Is McCain Acceptable?
Many conservatives are unsure of whether or not to support John McCain for the presidency. They feel that, as conservatives, they must support only candidates who are also conservatives, and no others. They believe that giving their support to a candidate who has consistently fought against important conservatives issues does not deserve their support.
Before examine whether this attitude is the correct one, it is important to set some premises.
1. Pure conservatism is not a majority political philosophy. Most Americans support some facets of the conservative movement, but reject others. Evangelicals like the social aspects, low taxes and loose regulations appeal to people in business, and a strong national defense appeals to those who worry about security. Sometimes, there is an overlap of supporters of each of these issues—these people are the Republican Party base. But there are not enough to win a national election.
Therefore, conservatives are forced to make pragmatic alliances. There will be people who will not agree with all aspects of conservative ideology, but agree with enough to support key conservative causes. It is crucial that the conservative movement ally themselves with these people, even if sometimes there are costs. Conservatives will have to be pragmatic; they will be forced to sacrifice.
2. Conservatives will have to make the Republican Party their home. Independent and third party candidates never win, and rarely make even the slightest amount of difference. Furthermore, the ranks of their supporters are often filled with lunatics and extremists, which would serve to sully the reputations of any conservatives joining them.
Even when third party candidates do make a difference, those who voted for them are rarely happy they did so. Many conservatives voted for Ross Perot in 1992 and 1996. They got Bill Clinton. A small but important group of liberals voted for Ralph Nader in 2000. They have spent the past eight years regretting that decision.
And anyway, the premise behind third party voting (that the party will listen to those disenchanted voters) doesn’t work. The Republicans didn’t suddenly break to the right after Perot cost them at least one, and possibly two, elections. John Kerry was no more liberal than Al Gore. If conservatives want to have any measure of political influence, it will have to be from within the Republican Party.
3. The only remaining question is: which tenets of political belief are essential for an acceptable candidate? That question will, of course, differ from person to person, as not all conservatives have the same priorities. However, there a few issues that everyone can agree are essential in a conservative—a commitment to life, support for a strong national defense, the willingness to fight for individual liberties, and a belief in a small, limited government.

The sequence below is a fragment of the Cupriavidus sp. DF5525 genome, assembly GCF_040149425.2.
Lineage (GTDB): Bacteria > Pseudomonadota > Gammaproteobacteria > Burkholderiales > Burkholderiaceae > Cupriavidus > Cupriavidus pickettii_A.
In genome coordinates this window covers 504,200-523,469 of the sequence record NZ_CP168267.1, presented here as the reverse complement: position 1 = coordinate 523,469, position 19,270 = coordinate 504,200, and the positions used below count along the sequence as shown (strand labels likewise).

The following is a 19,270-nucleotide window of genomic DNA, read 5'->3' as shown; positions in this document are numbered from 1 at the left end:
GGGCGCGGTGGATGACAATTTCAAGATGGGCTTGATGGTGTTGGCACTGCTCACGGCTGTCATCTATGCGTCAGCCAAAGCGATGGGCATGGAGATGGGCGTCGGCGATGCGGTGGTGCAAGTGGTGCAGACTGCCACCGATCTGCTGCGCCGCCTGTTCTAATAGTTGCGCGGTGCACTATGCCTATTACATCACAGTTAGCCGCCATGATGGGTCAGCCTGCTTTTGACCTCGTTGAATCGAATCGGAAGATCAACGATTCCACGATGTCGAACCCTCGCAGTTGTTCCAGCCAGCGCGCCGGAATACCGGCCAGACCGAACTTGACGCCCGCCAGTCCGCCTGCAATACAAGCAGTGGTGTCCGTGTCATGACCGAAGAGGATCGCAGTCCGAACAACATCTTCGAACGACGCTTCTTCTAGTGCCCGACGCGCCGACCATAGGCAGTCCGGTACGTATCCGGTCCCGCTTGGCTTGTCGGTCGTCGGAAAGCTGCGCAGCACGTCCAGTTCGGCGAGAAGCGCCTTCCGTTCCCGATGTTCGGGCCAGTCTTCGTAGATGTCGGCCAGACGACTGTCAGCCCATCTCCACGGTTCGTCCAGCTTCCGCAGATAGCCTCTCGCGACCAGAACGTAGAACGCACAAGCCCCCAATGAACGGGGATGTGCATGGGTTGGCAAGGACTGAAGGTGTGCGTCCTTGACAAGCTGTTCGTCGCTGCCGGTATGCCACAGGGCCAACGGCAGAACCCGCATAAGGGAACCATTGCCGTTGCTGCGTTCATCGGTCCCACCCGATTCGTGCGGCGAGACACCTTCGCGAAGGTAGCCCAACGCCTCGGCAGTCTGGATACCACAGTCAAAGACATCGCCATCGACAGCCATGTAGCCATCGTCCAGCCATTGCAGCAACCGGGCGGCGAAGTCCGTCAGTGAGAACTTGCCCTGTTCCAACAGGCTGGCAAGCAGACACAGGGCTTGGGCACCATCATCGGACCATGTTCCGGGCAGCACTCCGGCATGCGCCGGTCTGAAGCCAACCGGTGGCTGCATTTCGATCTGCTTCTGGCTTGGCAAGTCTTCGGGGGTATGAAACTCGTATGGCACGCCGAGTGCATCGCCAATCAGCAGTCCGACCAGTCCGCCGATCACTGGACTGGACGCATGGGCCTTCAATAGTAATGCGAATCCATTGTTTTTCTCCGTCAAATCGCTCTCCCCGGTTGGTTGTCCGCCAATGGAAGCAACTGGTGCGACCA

McCain has a pretty good pro-life record. He is against abortion, has supported every pro-life judicial nominee, and has never flip-flopped on the subject of life. The only blemish on his record is a support for embryonic stem cell research, although that issue’s importance is lessened by recent scientific advances rendering the practice at least somewhat obsolete.
McCain is easily the best candidate on the war. He is one of the few men in America who always supported the Iraq struggle, and advocated the correct strategy long before most did. Whatever his weaknesses, few conservatives accuse him of lacking in national defense credentials.
On issues of individual liberties, McCain has a mixed record. He supports the Second Amendment, and his health care plan, while not perfect, is not particularly intrusive. However, his support for aggressive government action against global warming is troubling. However, taken as a whole, his record on this issue is fairly strong, if not exemplary.
It would be impossible to call John McCain a libertarian. However, his tax plan is a pleasant surprise to many conservatives (he took many of his ideas from Fred Thompson’s tax plan). It features an optional flat tax, which would spare citizens the hassle of following the IRS’s onerous regulations. He also supports cutting the corporate tax rate and eliminating the AMT. And of course, he is well known as a mortal enemy of earmarks.
In fact, McCain’s weaknesses on limited government are more of what he wouldn’t do than what he would. He has spent little time denouncing our overstretched welfare system, which in the absence of any government action will lead to bankruptcy. He understands that high taxes and strident regulations are bad—but is still partially wedded to some of the ideals of the New Deal. He has rarely if ever mentioned a need to cut benefits.
McCain has his weaknesses. He won’t be a perfect candidate. However, he is reasonably ideologically sound, and certainly no worse than many other recent Republican nominees. He won’t be as conservative as Ronald Reagan—but then, he will probably be more conservative than George W. Bush.